A Republican candidate for Mississippi Today journalist Larrison Campbell said she requested to accompany candidate Robert Foster on a 15-hour “ride along” campaign trip ahead of the August 6 primary, but was denied because she is a woman.has refused to be interviewed by a female journalist unless she brings along a male colleague.
According to Campbell, Foster’s campaign director, Colton Robison, said she could not be alone in a car with Foster because “they believed the optics of the candidate with a woman, even a working reporter, could be used in a smear campaign to insinuate an extramarital affair.”
Robison apparently told her the campaign “can’t risk it” this close to the primary. They repeatedly told her they were worried about a smear campaign against Foster.
Foster confirmed his decision with a tweet Tuesday night. “Before our decision to run, my wife and I made a commitment to follow the ‘Billy Graham Rule,’ which is to avoid any situation that may evoke suspicion or compromise of our marriage,” he tweeted.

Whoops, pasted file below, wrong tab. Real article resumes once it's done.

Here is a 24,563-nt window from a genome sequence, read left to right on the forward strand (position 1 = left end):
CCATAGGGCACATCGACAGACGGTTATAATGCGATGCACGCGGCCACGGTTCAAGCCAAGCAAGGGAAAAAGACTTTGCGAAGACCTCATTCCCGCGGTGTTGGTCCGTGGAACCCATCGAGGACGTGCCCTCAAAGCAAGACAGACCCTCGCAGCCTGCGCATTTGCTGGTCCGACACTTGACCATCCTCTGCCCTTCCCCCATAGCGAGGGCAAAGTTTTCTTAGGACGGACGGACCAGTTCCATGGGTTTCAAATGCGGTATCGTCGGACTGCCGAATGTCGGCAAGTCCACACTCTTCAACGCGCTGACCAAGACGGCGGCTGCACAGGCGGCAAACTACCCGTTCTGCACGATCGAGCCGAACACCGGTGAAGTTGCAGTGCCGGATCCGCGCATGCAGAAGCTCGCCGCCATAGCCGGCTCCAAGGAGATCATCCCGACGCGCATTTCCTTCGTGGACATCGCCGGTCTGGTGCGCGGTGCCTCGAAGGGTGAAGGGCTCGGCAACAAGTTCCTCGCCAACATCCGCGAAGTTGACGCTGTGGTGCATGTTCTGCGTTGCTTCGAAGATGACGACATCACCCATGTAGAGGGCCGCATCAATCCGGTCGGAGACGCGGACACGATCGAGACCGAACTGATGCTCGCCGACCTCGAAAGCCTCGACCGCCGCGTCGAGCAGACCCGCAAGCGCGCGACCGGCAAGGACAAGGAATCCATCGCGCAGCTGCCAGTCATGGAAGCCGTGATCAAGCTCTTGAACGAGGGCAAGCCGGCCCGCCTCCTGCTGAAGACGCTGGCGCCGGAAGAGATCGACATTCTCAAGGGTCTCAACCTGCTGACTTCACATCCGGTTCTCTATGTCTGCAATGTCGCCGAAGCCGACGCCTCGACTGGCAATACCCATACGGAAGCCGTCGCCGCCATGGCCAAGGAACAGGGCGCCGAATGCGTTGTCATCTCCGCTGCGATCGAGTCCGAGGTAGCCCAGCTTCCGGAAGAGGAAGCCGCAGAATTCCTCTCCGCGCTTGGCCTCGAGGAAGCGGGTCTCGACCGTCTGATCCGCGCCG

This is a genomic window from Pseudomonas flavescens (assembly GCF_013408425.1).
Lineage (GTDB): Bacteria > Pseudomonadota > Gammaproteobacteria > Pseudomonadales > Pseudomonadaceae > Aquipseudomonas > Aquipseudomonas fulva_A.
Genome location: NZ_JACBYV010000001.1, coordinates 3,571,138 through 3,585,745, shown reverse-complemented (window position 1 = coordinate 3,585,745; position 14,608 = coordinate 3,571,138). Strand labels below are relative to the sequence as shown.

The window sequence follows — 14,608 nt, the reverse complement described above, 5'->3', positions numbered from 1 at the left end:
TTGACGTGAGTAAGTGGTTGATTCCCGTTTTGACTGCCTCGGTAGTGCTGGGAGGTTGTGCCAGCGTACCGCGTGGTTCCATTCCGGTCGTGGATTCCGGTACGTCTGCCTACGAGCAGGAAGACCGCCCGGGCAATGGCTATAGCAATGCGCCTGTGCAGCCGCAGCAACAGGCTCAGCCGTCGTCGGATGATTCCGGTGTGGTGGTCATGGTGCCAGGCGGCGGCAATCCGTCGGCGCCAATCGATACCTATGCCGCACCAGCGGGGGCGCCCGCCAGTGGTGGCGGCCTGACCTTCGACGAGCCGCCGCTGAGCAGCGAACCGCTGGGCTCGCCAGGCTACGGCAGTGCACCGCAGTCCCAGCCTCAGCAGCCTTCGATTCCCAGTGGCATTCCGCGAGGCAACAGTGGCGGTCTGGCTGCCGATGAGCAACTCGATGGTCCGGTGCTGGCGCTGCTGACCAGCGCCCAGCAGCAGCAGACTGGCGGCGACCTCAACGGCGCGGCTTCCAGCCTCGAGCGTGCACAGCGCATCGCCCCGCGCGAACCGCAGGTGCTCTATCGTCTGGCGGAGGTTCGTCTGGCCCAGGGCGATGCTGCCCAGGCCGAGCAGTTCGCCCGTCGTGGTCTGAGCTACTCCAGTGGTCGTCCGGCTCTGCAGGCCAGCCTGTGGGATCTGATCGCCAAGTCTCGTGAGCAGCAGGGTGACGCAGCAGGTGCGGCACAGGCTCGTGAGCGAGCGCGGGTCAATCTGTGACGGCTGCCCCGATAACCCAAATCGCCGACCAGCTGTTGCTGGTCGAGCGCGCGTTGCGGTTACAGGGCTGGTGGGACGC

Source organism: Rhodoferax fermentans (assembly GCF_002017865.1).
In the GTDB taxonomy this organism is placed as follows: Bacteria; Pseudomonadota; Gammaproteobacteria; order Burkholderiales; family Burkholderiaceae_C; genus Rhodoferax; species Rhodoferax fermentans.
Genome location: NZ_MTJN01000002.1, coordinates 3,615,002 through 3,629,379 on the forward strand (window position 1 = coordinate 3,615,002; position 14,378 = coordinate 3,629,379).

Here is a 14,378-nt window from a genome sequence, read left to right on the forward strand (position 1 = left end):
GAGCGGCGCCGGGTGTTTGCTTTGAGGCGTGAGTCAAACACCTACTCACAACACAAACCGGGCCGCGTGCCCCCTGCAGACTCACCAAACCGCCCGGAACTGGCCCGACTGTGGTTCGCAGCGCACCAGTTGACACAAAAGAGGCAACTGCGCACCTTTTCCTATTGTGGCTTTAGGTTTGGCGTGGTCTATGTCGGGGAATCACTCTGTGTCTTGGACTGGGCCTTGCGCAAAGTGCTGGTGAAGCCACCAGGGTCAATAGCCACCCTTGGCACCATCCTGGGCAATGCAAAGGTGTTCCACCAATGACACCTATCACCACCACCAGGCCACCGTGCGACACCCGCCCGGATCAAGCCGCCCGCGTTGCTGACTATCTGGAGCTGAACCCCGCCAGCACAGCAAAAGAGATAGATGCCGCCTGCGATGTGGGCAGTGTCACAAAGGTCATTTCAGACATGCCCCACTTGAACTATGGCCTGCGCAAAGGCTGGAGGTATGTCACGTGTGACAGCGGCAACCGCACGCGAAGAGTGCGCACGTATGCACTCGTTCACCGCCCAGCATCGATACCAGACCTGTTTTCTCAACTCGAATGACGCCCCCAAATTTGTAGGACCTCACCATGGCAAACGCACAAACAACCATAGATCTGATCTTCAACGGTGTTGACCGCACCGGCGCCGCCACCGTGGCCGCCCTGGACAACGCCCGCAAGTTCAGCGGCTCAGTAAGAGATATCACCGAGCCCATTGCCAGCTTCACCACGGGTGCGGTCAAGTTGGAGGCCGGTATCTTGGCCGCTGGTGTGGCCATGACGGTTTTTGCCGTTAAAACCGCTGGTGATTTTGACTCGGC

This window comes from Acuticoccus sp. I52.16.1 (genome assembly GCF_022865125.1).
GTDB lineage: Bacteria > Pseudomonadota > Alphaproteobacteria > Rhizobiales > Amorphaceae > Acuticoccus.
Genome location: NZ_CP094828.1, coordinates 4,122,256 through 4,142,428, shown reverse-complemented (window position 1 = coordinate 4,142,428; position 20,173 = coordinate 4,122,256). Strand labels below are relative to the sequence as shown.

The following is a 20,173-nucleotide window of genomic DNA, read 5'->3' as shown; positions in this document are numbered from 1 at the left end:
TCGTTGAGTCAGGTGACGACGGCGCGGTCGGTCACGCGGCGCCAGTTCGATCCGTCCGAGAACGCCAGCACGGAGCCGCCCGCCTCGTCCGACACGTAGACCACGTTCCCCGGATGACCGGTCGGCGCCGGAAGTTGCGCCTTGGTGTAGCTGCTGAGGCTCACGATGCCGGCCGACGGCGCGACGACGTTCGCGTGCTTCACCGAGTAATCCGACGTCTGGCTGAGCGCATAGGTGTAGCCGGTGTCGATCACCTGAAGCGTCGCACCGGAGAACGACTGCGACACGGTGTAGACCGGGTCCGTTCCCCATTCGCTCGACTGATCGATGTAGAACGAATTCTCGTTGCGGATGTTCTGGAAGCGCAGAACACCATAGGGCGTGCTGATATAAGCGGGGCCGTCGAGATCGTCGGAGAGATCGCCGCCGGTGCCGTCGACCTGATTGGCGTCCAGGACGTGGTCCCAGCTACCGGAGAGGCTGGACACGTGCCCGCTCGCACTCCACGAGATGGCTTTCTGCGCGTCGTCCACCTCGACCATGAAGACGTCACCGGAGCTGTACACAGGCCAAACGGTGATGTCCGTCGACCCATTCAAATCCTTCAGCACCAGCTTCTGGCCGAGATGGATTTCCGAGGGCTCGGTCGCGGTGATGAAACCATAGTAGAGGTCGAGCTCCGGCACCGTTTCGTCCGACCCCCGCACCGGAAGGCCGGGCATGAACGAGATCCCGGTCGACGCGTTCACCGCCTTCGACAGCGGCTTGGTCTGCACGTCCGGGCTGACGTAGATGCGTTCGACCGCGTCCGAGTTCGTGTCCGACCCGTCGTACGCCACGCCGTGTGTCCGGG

It’s the same “rule” brought into the spotlight by Vice President Mike Pence, who said he would not eat alone with any woman who is not his wife.
“In our case, it was a female reporter asking to ride along, and my campaign director is in and out and gone sometimes … It’s just going to be a lot of opportunities for an awkward situation I didn’t want to put myself in … We just wanted to keep things professional,” Foster said in a radio interview with SuperTalk Mississippi radio host Paul Gallo.
Campbell said that she and her editor decided the request was “sexist and an unnecessary use of resources,” given her political reporting experience. She told the campaign she would be attending alone, but they would not change their mind, she said.
“I wish it weren’t the way it is,” Robison told Campbell. “Unfortunately, this is the game we’re playing right now.”
According to The Associated Press, Foster is a first-term state lawmaker and has raised significantly less money than the other two Republicans seeking the gubernatorial nomination, Lt. Gov. Tate Reeves and former Mississippi Supreme Court Chief Justice Bill Waller Jr.